What’s all the hoopla over KFC? No, not that KFC, I’m talking about Korean fried chicken, which is letting it be known it’s not just a substitute for American fried chicken, but is its own thing entirely. Spots like Momofuku Ko, Bonchon Chicken, The Gangjung and OG KFC franchise, Pelicana Chicken, are only a few that have made a name on the food scene. They’re waving the banner high for other established joints like The Prince and Kyochon, who have held it down in Los Angeles’ Koreatown neighborhood for years. Ever heard of quadruple fried chicken? I hadn’t either. But before we dive into South Korea’s take on fried chicken, let me give ya’ll a little background.

Established in 1977 in the basement of Seoul’s Shinsegae Department Store, the first modern-day Korean fried chicken joint was called “Lims Chicken.” As the first fried chicken franchise in South Korea, Lims became extremely popular amongst locals who were used to eating chicken boiled with rice and ginseng. The restaurant employed a cooking method that involves frying the chicken twice, thus creating a version of fried chicken that was thinner and crispier than its American counterpart. As the demand for fried chicken in Korea grew, it was the arrival of Pelicana Chicken in 1982 that really changed the game.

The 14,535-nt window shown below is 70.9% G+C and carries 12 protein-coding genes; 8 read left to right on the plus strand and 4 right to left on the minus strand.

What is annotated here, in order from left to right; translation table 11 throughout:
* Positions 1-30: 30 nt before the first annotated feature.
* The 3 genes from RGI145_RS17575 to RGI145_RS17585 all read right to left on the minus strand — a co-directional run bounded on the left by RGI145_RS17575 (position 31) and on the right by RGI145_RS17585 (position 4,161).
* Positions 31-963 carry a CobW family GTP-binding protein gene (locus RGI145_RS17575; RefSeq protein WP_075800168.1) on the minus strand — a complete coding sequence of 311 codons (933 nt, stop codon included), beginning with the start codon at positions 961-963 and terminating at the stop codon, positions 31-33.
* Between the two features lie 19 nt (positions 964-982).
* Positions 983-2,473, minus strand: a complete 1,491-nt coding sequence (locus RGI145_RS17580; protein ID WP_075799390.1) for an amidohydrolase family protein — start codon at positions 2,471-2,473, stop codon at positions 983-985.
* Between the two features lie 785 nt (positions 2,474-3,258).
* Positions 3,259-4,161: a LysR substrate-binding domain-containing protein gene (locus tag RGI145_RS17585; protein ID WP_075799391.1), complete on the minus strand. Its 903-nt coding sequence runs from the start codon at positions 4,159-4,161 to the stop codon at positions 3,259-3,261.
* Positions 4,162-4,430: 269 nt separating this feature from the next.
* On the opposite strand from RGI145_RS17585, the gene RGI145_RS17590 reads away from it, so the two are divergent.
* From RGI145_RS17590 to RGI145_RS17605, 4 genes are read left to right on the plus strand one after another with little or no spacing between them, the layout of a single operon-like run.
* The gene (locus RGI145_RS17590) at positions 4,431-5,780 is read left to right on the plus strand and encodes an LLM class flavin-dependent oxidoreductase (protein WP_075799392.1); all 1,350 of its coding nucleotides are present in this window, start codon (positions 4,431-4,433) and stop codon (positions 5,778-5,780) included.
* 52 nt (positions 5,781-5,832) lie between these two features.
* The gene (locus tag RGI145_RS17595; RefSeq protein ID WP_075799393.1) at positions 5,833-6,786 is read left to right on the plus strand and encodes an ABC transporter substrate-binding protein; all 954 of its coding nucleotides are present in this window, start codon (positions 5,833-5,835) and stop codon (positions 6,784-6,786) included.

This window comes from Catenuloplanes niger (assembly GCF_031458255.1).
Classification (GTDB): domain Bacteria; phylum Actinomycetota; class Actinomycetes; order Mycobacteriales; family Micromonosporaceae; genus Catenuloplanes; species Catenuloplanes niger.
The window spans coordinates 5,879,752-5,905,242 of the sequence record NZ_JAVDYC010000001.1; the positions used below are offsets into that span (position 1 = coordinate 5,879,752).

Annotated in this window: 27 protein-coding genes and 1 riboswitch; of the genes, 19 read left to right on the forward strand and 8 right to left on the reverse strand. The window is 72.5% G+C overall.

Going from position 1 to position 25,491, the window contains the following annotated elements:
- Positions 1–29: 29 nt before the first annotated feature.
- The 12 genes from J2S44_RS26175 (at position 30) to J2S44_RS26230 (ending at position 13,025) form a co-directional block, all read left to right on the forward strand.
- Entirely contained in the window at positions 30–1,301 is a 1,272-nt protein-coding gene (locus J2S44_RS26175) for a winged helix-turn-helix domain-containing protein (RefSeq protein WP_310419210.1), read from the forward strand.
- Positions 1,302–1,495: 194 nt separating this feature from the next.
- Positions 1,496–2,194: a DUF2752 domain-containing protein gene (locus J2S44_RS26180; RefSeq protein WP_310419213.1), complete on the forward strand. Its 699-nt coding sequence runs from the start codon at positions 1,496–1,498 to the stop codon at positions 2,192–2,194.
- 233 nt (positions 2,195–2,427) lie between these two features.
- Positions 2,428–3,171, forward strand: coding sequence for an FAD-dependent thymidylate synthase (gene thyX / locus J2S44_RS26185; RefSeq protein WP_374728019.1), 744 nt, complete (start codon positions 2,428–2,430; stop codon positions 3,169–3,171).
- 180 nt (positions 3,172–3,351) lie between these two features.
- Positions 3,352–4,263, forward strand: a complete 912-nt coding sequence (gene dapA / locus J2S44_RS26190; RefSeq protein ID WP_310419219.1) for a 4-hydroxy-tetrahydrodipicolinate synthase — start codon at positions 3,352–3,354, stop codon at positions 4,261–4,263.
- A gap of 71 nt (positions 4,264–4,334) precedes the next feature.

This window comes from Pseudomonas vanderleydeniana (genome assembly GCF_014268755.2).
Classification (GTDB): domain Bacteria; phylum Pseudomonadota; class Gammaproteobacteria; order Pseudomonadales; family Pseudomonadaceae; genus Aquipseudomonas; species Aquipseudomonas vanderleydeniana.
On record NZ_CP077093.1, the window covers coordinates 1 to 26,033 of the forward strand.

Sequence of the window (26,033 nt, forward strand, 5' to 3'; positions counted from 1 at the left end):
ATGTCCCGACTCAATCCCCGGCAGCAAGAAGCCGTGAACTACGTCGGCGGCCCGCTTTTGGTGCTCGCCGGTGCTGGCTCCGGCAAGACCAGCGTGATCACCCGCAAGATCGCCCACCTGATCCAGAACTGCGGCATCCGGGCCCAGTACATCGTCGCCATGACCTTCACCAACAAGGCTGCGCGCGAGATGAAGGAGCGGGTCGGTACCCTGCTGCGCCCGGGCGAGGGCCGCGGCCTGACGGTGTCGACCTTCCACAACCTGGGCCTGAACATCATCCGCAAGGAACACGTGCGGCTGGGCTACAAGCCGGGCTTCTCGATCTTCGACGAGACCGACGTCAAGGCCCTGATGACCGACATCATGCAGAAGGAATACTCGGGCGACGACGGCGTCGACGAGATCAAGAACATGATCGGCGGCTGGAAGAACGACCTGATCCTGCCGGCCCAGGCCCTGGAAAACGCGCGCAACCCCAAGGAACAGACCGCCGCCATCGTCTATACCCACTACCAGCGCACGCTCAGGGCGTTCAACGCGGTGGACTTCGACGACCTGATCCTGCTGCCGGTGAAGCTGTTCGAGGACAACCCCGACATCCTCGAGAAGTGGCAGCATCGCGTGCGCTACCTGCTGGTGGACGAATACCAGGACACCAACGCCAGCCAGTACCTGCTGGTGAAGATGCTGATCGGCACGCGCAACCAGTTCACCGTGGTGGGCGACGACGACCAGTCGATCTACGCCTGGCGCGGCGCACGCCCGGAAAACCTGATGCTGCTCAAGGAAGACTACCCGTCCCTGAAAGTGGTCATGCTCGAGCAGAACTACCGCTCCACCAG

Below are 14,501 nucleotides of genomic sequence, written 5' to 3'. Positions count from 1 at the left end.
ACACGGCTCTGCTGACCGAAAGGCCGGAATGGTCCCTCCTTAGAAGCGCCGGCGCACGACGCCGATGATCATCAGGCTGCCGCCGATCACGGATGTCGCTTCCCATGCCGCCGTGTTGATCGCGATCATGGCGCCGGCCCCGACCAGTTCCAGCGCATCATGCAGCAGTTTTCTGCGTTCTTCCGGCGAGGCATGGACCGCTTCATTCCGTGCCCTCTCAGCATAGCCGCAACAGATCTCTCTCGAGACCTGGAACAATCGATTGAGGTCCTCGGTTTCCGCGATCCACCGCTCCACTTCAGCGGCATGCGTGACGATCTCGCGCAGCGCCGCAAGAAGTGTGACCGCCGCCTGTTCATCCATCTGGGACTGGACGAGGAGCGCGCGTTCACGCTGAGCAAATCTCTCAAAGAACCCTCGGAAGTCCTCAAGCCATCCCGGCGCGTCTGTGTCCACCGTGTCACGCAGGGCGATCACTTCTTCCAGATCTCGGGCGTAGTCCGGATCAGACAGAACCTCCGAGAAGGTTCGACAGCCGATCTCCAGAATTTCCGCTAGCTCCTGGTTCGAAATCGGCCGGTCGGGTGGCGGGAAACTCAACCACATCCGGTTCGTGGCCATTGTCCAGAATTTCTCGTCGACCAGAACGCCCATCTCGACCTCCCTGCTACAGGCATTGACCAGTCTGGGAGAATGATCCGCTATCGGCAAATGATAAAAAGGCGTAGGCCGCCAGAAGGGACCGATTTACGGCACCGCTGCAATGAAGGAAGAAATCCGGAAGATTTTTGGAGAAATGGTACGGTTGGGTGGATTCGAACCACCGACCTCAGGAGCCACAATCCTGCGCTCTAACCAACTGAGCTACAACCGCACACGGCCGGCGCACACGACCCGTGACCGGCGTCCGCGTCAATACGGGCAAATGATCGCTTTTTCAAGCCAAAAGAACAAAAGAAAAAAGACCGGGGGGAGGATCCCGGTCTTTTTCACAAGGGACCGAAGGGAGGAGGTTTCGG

Photo by: National Institute of Korean Language on WikiCommons, CC BY-SA 2.0 KR

Pelicana created what we know today as Korean fried chicken by being the first to drench it in sweet and spicy sauce. This approach is popularly referred to as “yangnyeom (seasoned) chicken,” and was a driving stimulus behind future innovations on the KFC scene.